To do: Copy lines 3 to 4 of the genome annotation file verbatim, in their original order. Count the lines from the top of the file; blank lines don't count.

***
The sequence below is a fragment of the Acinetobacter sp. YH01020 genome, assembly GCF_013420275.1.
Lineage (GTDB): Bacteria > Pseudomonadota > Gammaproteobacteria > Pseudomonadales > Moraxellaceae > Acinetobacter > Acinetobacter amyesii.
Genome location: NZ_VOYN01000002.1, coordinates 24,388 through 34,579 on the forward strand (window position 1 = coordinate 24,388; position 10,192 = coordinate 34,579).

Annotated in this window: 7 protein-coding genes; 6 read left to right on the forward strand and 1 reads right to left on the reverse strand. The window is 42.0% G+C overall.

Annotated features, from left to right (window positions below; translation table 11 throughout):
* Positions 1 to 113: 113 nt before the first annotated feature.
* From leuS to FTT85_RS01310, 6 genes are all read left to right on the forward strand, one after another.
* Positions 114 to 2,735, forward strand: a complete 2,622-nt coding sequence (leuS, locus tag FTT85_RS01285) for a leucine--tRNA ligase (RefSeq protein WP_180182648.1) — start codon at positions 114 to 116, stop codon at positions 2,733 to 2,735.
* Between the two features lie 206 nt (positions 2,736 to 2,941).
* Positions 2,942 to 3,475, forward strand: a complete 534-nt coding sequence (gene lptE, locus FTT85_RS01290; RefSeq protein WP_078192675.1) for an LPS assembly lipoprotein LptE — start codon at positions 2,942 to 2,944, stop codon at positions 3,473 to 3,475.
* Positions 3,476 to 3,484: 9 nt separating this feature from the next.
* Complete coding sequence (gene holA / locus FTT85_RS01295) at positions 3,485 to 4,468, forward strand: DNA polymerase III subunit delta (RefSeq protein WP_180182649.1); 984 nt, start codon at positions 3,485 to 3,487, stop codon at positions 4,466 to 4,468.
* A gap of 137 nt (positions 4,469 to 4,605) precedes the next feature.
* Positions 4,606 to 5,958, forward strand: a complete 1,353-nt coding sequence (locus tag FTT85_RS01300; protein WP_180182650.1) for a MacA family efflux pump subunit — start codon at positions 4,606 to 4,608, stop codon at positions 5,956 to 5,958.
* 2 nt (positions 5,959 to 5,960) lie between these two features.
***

Genome location: NZ_VOYN01000002.1, coordinates 24,388 through 34,579 on the forward strand (window position 1 = coordinate 24,388; position 10,192 = coordinate 34,579).

Annotated in this window: 7 protein-coding genes; 6 read left to right on the forward strand and 1 reads right to left on the reverse strand. The window is 42.0% G+C overall.